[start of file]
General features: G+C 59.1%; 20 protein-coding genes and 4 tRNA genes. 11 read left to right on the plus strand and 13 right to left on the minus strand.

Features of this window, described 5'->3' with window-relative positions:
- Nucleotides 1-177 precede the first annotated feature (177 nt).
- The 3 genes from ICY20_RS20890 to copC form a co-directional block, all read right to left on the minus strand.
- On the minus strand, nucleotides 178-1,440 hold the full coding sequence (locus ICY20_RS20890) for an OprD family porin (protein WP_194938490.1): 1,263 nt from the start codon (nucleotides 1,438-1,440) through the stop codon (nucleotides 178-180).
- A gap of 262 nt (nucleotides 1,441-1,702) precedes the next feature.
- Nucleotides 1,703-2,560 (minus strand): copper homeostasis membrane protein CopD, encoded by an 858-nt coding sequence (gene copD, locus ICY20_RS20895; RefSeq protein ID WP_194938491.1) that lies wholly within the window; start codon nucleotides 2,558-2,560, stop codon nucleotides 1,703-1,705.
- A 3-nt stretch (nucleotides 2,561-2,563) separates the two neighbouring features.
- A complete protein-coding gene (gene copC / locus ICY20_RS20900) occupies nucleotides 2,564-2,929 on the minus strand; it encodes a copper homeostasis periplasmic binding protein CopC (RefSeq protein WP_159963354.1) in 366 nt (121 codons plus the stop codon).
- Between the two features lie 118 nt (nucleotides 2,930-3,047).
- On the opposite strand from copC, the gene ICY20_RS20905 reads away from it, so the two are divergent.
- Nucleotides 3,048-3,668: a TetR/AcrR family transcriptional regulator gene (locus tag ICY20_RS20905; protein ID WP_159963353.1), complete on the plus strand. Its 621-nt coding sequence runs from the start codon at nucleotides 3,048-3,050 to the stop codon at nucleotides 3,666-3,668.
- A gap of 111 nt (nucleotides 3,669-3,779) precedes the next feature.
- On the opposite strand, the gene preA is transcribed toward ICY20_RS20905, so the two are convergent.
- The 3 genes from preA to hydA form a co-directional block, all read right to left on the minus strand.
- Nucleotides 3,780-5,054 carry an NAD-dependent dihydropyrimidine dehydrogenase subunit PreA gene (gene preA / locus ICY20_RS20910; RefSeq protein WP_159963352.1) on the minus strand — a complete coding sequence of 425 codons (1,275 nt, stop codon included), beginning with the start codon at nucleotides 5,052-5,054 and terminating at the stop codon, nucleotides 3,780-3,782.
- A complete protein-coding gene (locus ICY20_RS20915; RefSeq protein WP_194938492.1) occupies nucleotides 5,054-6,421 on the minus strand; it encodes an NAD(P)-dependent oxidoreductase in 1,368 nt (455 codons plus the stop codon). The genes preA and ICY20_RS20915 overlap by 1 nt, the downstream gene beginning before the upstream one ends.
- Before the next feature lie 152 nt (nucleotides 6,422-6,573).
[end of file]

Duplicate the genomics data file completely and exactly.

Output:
General features: G+C 59.1%; 20 protein-coding genes and 4 tRNA genes. 11 read left to right on the plus strand and 13 right to left on the minus strand.

Features of this window, described 5'->3' with window-relative positions:
- Nucleotides 1-177 precede the first annotated feature (177 nt).
- The 3 genes from ICY20_RS20890 to copC form a co-directional block, all read right to left on the minus strand.
- On the minus strand, nucleotides 178-1,440 hold the full coding sequence (locus ICY20_RS20890) for an OprD family porin (protein WP_194938490.1): 1,263 nt from the start codon (nucleotides 1,438-1,440) through the stop codon (nucleotides 178-180).
- A gap of 262 nt (nucleotides 1,441-1,702) precedes the next feature.
- Nucleotides 1,703-2,560 (minus strand): copper homeostasis membrane protein CopD, encoded by an 858-nt coding sequence (gene copD, locus ICY20_RS20895; RefSeq protein ID WP_194938491.1) that lies wholly within the window; start codon nucleotides 2,558-2,560, stop codon nucleotides 1,703-1,705.
- A 3-nt stretch (nucleotides 2,561-2,563) separates the two neighbouring features.
- A complete protein-coding gene (gene copC / locus ICY20_RS20900) occupies nucleotides 2,564-2,929 on the minus strand; it encodes a copper homeostasis periplasmic binding protein CopC (RefSeq protein WP_159963354.1) in 366 nt (121 codons plus the stop codon).
- Between the two features lie 118 nt (nucleotides 2,930-3,047).
- On the opposite strand from copC, the gene ICY20_RS20905 reads away from it, so the two are divergent.
- Nucleotides 3,048-3,668: a TetR/AcrR family transcriptional regulator gene (locus tag ICY20_RS20905; protein ID WP_159963353.1), complete on the plus strand. Its 621-nt coding sequence runs from the start codon at nucleotides 3,048-3,050 to the stop codon at nucleotides 3,666-3,668.
- A gap of 111 nt (nucleotides 3,669-3,779) precedes the next feature.
- On the opposite strand, the gene preA is transcribed toward ICY20_RS20905, so the two are convergent.
- The 3 genes from preA to hydA form a co-directional block, all read right to left on the minus strand.
- Nucleotides 3,780-5,054 carry an NAD-dependent dihydropyrimidine dehydrogenase subunit PreA gene (gene preA / locus ICY20_RS20910; RefSeq protein WP_159963352.1) on the minus strand — a complete coding sequence of 425 codons (1,275 nt, stop codon included), beginning with the start codon at nucleotides 5,052-5,054 and terminating at the stop codon, nucleotides 3,780-3,782.
- A complete protein-coding gene (locus ICY20_RS20915; RefSeq protein WP_194938492.1) occupies nucleotides 5,054-6,421 on the minus strand; it encodes an NAD(P)-dependent oxidoreductase in 1,368 nt (455 codons plus the stop codon). The genes preA and ICY20_RS20915 overlap by 1 nt, the downstream gene beginning before the upstream one ends.
- Before the next feature lie 152 nt (nucleotides 6,422-6,573).